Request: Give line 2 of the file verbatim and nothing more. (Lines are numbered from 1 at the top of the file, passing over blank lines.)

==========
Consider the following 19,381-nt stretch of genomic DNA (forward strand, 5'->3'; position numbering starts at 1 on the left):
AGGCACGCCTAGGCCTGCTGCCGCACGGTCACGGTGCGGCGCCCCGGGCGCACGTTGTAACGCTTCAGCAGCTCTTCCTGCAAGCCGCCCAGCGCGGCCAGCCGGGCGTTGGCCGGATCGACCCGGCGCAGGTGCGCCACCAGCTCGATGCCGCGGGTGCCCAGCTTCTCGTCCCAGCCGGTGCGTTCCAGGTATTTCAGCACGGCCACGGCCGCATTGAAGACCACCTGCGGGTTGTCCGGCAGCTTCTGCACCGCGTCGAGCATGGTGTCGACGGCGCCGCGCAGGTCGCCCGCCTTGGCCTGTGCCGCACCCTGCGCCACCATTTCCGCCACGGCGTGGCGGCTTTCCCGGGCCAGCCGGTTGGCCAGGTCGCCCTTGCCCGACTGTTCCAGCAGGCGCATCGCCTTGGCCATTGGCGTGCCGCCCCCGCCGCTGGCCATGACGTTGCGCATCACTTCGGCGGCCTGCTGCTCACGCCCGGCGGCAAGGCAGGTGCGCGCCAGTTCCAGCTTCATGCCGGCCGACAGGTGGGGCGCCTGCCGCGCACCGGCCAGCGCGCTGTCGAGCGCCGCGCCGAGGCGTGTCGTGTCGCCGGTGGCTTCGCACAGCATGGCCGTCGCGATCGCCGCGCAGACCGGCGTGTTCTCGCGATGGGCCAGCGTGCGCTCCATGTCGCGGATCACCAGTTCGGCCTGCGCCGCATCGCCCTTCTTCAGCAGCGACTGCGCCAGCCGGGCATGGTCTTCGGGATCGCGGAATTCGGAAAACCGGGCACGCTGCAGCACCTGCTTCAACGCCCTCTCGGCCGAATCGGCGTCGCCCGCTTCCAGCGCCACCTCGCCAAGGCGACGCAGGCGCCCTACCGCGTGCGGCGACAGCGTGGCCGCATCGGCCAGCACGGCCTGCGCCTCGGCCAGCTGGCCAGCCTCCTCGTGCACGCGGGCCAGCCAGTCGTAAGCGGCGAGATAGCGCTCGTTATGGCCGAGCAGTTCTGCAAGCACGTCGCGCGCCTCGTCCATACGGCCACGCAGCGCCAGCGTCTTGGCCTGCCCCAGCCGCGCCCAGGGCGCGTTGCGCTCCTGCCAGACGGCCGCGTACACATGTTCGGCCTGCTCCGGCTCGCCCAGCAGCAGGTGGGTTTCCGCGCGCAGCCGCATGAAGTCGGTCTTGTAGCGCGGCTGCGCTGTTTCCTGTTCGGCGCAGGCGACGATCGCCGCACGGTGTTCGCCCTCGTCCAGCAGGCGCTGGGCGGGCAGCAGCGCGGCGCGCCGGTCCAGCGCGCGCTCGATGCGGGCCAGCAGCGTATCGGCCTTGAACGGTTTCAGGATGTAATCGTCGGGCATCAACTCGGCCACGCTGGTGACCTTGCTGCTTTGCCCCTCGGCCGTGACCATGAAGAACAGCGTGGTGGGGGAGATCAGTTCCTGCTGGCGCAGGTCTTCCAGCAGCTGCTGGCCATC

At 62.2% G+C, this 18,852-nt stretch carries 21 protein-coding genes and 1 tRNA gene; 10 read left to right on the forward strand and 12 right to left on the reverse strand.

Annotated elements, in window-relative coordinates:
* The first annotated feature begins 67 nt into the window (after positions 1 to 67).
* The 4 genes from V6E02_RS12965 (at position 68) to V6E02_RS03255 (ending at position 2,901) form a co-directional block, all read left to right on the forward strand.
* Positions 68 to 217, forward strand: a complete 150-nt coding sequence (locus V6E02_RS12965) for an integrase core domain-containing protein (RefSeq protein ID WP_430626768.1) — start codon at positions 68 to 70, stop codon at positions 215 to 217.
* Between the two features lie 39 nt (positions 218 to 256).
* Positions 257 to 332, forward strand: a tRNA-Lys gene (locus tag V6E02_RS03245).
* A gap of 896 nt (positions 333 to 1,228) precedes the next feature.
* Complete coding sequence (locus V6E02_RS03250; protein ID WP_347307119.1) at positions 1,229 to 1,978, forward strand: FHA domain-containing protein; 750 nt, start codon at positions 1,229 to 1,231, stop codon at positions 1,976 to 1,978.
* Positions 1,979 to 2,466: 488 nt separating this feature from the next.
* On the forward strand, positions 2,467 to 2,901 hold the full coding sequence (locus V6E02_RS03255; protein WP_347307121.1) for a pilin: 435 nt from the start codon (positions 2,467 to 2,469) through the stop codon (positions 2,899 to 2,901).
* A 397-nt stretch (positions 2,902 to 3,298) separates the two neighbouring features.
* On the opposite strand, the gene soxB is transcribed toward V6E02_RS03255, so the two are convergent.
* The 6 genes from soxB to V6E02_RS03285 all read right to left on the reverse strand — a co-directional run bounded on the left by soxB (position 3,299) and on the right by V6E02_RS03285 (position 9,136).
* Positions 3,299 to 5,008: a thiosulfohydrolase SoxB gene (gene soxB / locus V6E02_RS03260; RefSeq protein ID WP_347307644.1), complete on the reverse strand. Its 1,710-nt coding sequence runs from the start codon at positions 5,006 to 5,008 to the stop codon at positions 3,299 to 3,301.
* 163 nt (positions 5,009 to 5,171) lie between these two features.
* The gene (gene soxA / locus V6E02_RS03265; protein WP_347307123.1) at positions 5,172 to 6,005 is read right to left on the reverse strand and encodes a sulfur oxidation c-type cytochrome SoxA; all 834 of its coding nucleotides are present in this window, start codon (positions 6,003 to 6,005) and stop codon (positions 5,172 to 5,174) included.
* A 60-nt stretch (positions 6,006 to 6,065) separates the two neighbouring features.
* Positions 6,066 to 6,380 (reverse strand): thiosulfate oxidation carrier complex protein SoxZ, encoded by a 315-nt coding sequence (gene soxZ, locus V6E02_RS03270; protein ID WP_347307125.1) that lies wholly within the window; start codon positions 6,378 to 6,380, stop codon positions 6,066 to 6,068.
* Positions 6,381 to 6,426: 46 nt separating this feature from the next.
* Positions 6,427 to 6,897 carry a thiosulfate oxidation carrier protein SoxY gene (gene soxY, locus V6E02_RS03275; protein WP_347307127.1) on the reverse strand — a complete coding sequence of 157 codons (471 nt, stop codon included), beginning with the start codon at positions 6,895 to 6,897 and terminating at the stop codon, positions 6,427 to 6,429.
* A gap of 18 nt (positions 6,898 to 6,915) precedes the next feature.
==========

AGGCACGCCTAGGCCTGCTGCCGCACGGTCACGGTGCGGCGCCCCGGGCGCACGTTGTAACGCTTCAGCAGCTCTTCCTGCAAGCCGCCCAGCGCGGCCAGCCGGGCGTTGGCCGGATCGACCCGGCGCAGGTGCGCCACCAGCTCGATGCCGCGGGTGCCCAGCTTCTCGTCCCAGCCGGTGCGTTCCAGGTATTTCAGCACGGCCACGGCCGCATTGAAGACCACCTGCGGGTTGTCCGGCAGCTTCTGCACCGCGTCGAGCATGGTGTCGACGGCGCCGCGCAGGTCGCCCGCCTTGGCCTGTGCCGCACCCTGCGCCACCATTTCCGCCACGGCGTGGCGGCTTTCCCGGGCCAGCCGGTTGGCCAGGTCGCCCTTGCCCGACTGTTCCAGCAGGCGCATCGCCTTGGCCATTGGCGTGCCGCCCCCGCCGCTGGCCATGACGTTGCGCATCACTTCGGCGGCCTGCTGCTCACGCCCGGCGGCAAGGCAGGTGCGCGCCAGTTCCAGCTTCATGCCGGCCGACAGGTGGGGCGCCTGCCGCGCACCGGCCAGCGCGCTGTCGAGCGCCGCGCCGAGGCGTGTCGTGTCGCCGGTGGCTTCGCACAGCATGGCCGTCGCGATCGCCGCGCAGACCGGCGTGTTCTCGCGATGGGCCAGCGTGCGCTCCATGTCGCGGATCACCAGTTCGGCCTGCGCCGCATCGCCCTTCTTCAGCAGCGACTGCGCCAGCCGGGCATGGTCTTCGGGATCGCGGAATTCGGAAAACCGGGCACGCTGCAGCACCTGCTTCAACGCCCTCTCGGCCGAATCGGCGTCGCCCGCTTCCAGCGCCACCTCGCCAAGGCGACGCAGGCGCCCTACCGCGTGCGGCGACAGCGTGGCCGCATCGGCCAGCACGGCCTGCGCCTCGGCCAGCTGGCCAGCCTCCTCGTGCACGCGGGCCAGCCAGTCGTAAGCGGCGAGATAGCGCTCGTTATGGCCGAGCAGTTCTGCAAGCACGTCGCGCGCCTCGTCCATACGGCCACGCAGCGCCAGCGTCTTGGCCTGCCCCAGCCGCGCCCAGGGCGCGTTGCGCTCCTGCCAGACGGCCGCGTACACATGTTCGGCCTGCTCCGGCTCGCCCAGCAGCAGGTGGGTTTCCGCGCGCAGCCGCATGAAGTCGGTCTTGTAGCGCGGCTGCGCTGTTTCCTGTTCGGCGCAGGCGACGATCGCCGCACGGTGTTCGCCCTCGTCCAGCAGGCGCTGGGCGGGCAGCAGCGCGGCGCGCCGGTCCAGCGCGCGCTCGATGCGGGCCAGCAGCGTATCGGCCTTGAACGGTTTCAGGATGTAATCGTCGGGCATCAACTCGGCCACGCTGGTGACCTTGCTGCTTTGCCCCTCGGCCGTGACCATGAAGAACAGCGTGGTGGGGGAGATCAGTTCCTGCTGGCGCAGGTCTTCCAGCAGCTGCTGGCCATC